Marion’s bike challenge

June 11th, 2013

Professor Marion Walker MBE needed a really, really good reason to entice her back into the saddle for the first time in four decades for this year’s Life Cycle challenge. And, perhaps unfortunately for the self-proclaimed cycling scaredy cat, Vice-Chancellor Professor David Greenaway and his team found her kryptonite — the chance to raise funds for the cause closest to her heart: stroke rehabilitation research.

The carrot of funding to expand the University’s expertise and remit under her leadership, as well as highlighting the importance of stroke rehab, was too good an offer to refuse. But would Marion be getting on her bike to cycle between the capital cities of Great Britain and Ireland if it wasn’t in aid of ‘her’ cause?

Put simply… no.

“Because the focus is stroke rehab research, and as a Professor of stroke rehab research, it seems only right that
I should be a part of it,” says Marion. “And
I must admit that I’m really enjoying it — but also quite sore at the same time.”

But over every mile, up every hill and whenever a car goes past a little too closely — Marion’s least favourite part of cycling — she thinks about why she’s doing it and the cause the team of 12 is championing.

“It is a driving factor,” says Marion. “And it’s not so much the money that’s raised, it’s about raising the profile of the research and about spreading the word around that stroke rehabilitation research is a really important area for further development. Because we’ve got some rising stars at this University, and we’re already acknowledged as a centre for excellence for our work, but we want to move bigger and better and be expanding.”

Marion works closely with stroke survivor Ossie Newell MBE — who, following a stroke 13 years ago, has worked tirelessly to regain his quality of life — in determining research priorities at Nottingham. But unfortunately Ossie’s remarkable recovery is the exception rather than the rule.

“What’s lovely for us is that Ossie is our ambassador for stroke rehab so he helps us target the areas which are important to stroke survivors and their carers,” says Marion. “He helps us decide what the right outcome measures for our research are,  the things that are important to patients.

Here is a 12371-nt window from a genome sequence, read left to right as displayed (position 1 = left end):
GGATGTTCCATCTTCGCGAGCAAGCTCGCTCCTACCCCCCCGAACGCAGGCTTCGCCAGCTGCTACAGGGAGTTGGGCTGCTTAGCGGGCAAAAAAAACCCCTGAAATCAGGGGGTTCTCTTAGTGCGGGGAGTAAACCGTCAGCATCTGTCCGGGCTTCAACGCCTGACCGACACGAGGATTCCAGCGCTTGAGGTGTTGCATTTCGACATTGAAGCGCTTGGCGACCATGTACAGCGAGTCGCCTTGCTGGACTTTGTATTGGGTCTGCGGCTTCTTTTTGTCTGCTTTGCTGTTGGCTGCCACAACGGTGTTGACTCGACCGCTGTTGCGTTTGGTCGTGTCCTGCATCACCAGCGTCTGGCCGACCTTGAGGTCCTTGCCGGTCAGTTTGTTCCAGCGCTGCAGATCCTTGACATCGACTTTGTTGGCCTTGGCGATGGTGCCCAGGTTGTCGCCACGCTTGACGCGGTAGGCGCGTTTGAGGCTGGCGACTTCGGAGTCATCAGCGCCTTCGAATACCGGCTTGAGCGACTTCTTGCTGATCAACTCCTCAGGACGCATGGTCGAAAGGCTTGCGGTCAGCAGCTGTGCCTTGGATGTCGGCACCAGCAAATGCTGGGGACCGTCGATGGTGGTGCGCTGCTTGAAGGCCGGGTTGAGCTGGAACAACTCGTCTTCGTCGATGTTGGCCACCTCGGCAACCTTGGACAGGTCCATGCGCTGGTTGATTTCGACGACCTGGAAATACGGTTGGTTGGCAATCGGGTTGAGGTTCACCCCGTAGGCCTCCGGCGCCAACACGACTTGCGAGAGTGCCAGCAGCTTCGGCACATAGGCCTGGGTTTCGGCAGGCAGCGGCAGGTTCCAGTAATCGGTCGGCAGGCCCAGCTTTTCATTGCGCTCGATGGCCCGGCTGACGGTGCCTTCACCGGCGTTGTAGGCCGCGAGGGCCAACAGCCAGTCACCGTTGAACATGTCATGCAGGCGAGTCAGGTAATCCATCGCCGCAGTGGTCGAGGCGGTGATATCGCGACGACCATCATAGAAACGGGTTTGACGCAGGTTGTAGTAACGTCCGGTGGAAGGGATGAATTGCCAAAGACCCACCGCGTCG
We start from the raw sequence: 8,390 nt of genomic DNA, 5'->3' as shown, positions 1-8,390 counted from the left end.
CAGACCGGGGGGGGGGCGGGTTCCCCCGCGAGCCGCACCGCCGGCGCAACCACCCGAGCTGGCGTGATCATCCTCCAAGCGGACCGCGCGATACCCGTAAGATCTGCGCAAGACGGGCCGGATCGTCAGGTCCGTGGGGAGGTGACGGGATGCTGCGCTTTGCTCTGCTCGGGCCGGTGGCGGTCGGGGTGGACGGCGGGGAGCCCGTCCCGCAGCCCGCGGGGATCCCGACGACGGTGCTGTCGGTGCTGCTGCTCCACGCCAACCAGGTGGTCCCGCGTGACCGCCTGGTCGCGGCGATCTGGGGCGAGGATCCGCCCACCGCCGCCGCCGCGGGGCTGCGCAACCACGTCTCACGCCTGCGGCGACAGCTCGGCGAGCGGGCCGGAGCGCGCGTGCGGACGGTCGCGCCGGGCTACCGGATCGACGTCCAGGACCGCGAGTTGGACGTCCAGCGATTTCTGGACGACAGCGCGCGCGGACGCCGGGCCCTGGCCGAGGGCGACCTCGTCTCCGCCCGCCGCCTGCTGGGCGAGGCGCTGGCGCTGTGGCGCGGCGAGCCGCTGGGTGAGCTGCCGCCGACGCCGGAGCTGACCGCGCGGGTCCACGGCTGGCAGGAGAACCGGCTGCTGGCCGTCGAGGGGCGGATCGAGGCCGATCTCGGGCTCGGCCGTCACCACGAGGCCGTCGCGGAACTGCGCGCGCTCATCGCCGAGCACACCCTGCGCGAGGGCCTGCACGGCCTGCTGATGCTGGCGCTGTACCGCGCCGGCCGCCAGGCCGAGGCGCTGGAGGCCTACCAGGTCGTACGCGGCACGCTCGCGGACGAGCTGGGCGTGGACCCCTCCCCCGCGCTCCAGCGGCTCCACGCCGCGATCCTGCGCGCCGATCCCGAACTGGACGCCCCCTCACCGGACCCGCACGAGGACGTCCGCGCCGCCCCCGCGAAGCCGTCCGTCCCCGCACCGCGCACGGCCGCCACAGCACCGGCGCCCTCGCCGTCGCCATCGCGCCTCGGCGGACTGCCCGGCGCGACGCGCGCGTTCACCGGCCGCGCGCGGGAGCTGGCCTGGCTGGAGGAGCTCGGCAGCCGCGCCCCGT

“Ossie is a unique person who has managed to overcome a lot of barriers because of his dogged determination. But the majority of patients find that difficult and need assistance. Ossie’s managed to do that with the help of rehabilitation, so he’s a good example of what can be achieved. But there are not many people like Ossie.”

With additional funding, further research and the prioritisation of areas that are most important to stroke sufferers, it is hoped there will be more and more stroke survivors who feel the ‘Ossie effect’ and manage to enjoy as full a life as possible.

“Stroke is the main cause of adult disability in the UK and the role of rehab is to improve quality of life for people,” says Marion. “It’s about making sure our research is focused at areas that are important to patients and their carers, because it’s a very bleak time in the aftermath of stroke and people struggle quite badly as a result.

“Anything our research can do to improve functional performance, functional ability in our patients, reducing the strain on carers and lessening the financial impact on social services — these are all major drivers. Basically improving the quality of life for those with stroke.”

That’s why, with all this in mind, the 50-mile training rides in the rain and the achey muscles don’t seem quite so bad.

Stroke rehabilitation research is one of the key priorities of Impact: The Nottingham Campaign. To find out more about Life Cycle 3’s community events on Sunday 1 September and stroke rehabilitation research at the University,

There is also a raffle to raise money for the cause. Find out about the great prizes and where to buy tickets, visit


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